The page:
We now consider the situation where the system states the direction the user should be walking towards. This can be done using voice commands or an arrow on a screen, it does not really matter for now. So imagine you are standing in the top left corner of the image and you want to find the TV remote. The system will indicate that the user has to move forward until he reaches the coach. This may sound nice when you state it like this, as the user does not have to think at all when finding on object, he/she just has to follow the steps. However, this gives rise to lots of issues in technology and user friendliness. It is very difficult to track what direction a user is facing, and to indicate in what (exact) direction a user has to walk. The system would need to have a perfect world model and understand depth and distance. What will happen when multiple users are on screen? THe system would have trouble to redirect a certain user, unless user recognition is implemented. The user also obviously knows his own house, so finding an object this way is time consuming, this system would work for an unknown location. The system may not know where an object is exactly located (if it is using its last seen functionality) so it may direct a user to the wrong location as well. There will also be a delay present which decreases the user friendliness a lot, as the delay may direct the user to the wrong location.
In the table below we summarize the different scenarios with their advantages and disadvantages.
We also state whether we need a screen or voice control as user interaction, whether the interaction is live (the user communication is constantly updated) and whether it is required to build a world model of the room. These variants have advantages and disadvantages:
- We can easily communicate information to the user, a user can easily understand an image.
- User knows the room and hence it is relatively easy to find an object.
- A screen needs to be installed or the system has to be able to work via wifi.
- User may obstruct view of camera.
- Blind people can only use the system when voice is implemented.
- Voice user interaction is difficult to implement.
- Speakers are required.
- It updates in real time so the user can be guided / guide him/herself
- There will be a delay in output.
- It may be unnecessary.
- World model
- It can use the model of the room to describe item locations more understandable.
- It requires very difficult implementations.
- Multiple rooms need to be combined with each other.
|Option||Screen/Voice||Live||World model||Additional Advantages||Additional Disadvantages|
|1. Show live footage and draw a box around the corresponding location of the object found.||Screen||Yes||No|
|2. Show a picture of the room, which was made when the user asks where an object is located, and draw a box around the corresponding location.||Screen||No||No||User may obstruct view of camera, in which case a picture may have to be retaken.|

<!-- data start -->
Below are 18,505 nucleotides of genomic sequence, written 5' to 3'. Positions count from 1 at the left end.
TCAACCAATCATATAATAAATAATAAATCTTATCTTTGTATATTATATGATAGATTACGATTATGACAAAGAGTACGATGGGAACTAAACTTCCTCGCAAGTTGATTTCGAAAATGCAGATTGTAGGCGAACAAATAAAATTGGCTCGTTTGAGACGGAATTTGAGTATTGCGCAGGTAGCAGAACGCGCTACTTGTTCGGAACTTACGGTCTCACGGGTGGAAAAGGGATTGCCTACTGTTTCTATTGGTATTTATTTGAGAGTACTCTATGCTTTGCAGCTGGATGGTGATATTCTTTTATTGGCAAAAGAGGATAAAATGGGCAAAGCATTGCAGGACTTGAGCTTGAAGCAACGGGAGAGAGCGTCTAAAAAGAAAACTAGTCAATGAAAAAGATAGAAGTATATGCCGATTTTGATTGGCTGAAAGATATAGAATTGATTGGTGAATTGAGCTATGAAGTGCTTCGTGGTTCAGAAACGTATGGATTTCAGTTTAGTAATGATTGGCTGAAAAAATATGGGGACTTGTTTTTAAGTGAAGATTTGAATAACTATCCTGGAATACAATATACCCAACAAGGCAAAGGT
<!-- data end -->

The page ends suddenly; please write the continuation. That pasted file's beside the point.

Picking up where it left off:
|3. Show a picture of the room, which was made when the object was last seen, and draw a box around the corresponding location.||Screen||No||No||The user can easily see how the object was lost.||Requires a lot of pictures to be made and saved.|
|4. State n objects around the object that you wish to find.||Voice||No||No||Hard to determine what objects to state for the user.|
|May not be accurate enough.|
|5. State the object in which the searched for object is encapsulated in.||Voice||No||no||The object may not always be encapsulated by another object.|
|6. State the region of the room in which the object is located in.||Voice||No||Yes||Can be very clear if done correctly.||Room needs to be divided into subsections.|
|7. State the direction the user should be walking towards.||Voice||Yes||Yes||Requires no thinking of the user.||System may misguide you if the object is off-screen.|
|Very hard to implement as you need to see what the user is doing as well.|
|Slow technique of guiding when in a known location of the user.|
|The camera needs to know the distance of the object relative to the user.|
|Unclarity when multiple users are on screen.|
Now that all the scenarios have been discussed, we have to investigate which is most viable to use in our project. When looking at the scenarios there are some features that appear to be too difficult to implement. One of these is the world model. After discussion it seems like having the system monitor multiple rooms makes it too hard to build a world model around. This already eliminates scenarios 6 and 7. Regarding scenarios with a screen, 1, 2, and 3 are similar. However, scenario 1 doesn't have enough extra to contribute compared to the other two while there is more computation. Scenario 2 and 3 seem to be viable choices as they are user friendly and can clearly indicate where an object is. The last two scenarios, 4 and 5, are somewhat similar too. 4 seems to be the best choice based on the fact that scenario 5 doesn't guarantee a good location description if the object is not encapsulated. However due to project time constraints we do not have the time to implement a system that can communicate with the user. From scenario 2 and 3 we chose scenario 3 as storage is not a problem and a user can easily see what he was doing when the object was lost, reducing the time to search for the object.